Not yet

Wednesday, May 22, 2013

After visiting the unplanted fields today, it is certain that resuming planting is days away.  We received rain for each of the past two nights, and the temperatures are cooler today…. mid 70s.  The sun occasionally breaks through the clouds.  The 9330 and air drill sit quietly, filled with seed and ready to go.  It won’t go to the field today, but it is poised to go when conditions permit.

Nick Burke has assisted Brandon for parts of 3 days cleaning the corn planter.  They are giving it an exhaustive and thorough cleaning.  It looks new again.

In some of the corn fields, there will be some small areas– bottoms of WASCoBs and such– that will need replanted, but Ross will use the little 6-row planter to do that.

We met with Sam Shepard late this morning to outline some additional work needed at the new Burke farm.  Because of the recent heavy rain events, we have identified some additional soil surface shaping that needs done.  This work will include another culvert through the Kessinger ditch levee, and a WASCoB-like large surface drain.  They plan to enter the farm as soon as the soil dries sufficiently.  The areas they disturb doing their work will need to be replanted in soybeans when they finish.  It’s a little backwards, perhaps, but the heavy rains made these upgrades apparent and necessary.  It will be better to have a few acres of later soybeans instead of drowned-out spots!

In a few days, we will welcome another French ag college student to the farm.  Yvertin Jaquet will spend the month of June here, observing our methods, working alongside us, and practicing his English skills.  He comes to us from his family’s farm near Artenay, France.  (Between Paris and Orleans)  He will be the 31st French student to visit our farm and experience Indiana agriculture from our perspective.  We hope he feels ‘at home’ and among friends.  He should gain a varied experience from his month with us.  We will be completing spring planting, spraying corn and soybeans, harvesting the wheat crop, and planting double-crop soybeans.  That should get him some hands-on experience in many different machines.  He sent an email today, explaining that he was “impatient and excited and nervous”.  I understand.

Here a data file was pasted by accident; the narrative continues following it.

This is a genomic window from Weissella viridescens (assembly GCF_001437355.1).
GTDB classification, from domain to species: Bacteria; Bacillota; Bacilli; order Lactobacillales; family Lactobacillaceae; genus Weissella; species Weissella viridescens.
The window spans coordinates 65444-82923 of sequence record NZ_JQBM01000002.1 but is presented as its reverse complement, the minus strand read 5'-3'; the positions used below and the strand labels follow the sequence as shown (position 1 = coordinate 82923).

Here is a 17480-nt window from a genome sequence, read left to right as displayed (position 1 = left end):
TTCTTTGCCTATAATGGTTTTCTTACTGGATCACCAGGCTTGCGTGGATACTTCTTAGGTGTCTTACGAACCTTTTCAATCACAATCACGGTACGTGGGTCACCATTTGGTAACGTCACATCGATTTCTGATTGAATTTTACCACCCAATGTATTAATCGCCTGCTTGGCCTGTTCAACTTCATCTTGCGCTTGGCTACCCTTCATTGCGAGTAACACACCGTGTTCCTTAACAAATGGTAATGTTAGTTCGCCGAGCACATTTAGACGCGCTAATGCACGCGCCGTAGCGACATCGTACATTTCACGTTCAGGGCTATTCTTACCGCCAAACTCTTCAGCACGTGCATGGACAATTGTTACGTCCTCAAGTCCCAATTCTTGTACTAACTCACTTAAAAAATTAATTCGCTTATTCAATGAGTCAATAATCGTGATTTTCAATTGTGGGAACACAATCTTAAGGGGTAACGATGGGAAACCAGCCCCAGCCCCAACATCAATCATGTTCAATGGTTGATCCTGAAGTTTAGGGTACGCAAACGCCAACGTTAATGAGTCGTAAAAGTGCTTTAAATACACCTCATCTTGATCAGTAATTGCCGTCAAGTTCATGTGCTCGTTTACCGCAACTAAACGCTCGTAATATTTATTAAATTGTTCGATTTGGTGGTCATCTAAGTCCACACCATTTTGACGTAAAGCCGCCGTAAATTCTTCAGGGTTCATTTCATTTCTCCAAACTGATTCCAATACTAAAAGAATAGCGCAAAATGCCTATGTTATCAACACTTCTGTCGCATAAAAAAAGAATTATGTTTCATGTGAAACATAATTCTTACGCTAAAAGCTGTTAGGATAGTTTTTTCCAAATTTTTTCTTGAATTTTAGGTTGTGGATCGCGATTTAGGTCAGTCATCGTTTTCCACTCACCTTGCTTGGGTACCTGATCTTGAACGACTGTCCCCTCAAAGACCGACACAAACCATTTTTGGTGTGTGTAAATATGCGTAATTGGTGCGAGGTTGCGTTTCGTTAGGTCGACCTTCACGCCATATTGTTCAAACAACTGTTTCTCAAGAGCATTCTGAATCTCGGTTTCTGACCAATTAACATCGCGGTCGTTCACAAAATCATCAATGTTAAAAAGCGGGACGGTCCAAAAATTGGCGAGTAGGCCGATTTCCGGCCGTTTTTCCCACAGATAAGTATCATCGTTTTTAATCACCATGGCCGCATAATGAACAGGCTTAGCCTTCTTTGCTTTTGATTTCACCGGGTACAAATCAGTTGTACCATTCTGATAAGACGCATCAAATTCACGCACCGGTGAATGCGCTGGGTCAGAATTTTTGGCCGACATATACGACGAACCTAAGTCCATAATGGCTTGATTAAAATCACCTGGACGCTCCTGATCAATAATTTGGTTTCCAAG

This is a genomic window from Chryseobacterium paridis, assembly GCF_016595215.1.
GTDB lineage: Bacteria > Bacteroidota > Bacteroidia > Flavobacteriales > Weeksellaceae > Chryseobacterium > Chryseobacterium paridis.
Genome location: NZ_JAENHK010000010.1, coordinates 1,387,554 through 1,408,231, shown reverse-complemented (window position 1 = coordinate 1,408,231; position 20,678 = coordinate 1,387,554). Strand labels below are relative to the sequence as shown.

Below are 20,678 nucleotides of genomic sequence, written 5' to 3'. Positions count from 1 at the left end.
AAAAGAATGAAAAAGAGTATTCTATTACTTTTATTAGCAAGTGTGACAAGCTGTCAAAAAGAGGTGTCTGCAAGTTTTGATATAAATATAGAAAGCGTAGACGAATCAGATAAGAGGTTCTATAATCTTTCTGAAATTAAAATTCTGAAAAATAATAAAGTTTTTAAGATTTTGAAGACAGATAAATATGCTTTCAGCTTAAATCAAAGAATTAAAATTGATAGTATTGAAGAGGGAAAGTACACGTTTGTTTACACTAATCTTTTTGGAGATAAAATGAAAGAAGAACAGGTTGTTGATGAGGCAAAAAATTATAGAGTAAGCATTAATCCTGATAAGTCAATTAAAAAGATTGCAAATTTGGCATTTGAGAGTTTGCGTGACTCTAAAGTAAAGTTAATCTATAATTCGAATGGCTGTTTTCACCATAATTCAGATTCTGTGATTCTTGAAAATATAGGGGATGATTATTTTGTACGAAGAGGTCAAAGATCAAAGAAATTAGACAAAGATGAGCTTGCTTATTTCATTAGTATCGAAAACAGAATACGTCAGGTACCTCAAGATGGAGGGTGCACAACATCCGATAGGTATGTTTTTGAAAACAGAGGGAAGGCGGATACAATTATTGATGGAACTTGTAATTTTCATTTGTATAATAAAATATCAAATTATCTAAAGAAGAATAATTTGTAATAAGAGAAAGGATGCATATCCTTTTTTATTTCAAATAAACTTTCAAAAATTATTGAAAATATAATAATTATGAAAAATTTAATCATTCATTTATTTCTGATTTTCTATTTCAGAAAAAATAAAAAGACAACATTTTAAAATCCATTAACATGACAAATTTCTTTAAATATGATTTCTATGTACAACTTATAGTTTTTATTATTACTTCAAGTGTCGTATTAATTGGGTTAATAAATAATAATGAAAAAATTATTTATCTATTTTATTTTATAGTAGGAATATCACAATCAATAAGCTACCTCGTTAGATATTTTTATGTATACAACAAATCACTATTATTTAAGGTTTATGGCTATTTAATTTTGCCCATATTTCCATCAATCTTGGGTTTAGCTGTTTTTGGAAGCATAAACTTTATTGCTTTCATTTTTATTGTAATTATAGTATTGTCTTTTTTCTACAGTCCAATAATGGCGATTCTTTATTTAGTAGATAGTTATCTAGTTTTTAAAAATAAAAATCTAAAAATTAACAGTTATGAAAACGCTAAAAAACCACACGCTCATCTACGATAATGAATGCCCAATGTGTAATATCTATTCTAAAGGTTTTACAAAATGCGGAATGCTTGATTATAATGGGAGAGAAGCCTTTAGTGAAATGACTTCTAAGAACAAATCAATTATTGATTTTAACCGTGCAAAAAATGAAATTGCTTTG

As we think about the delay to our planting season, we realize that there is Someone wiser than us who is directing all these events.  We have been asking for sunshine, and we trust that our Maker will send what is best.

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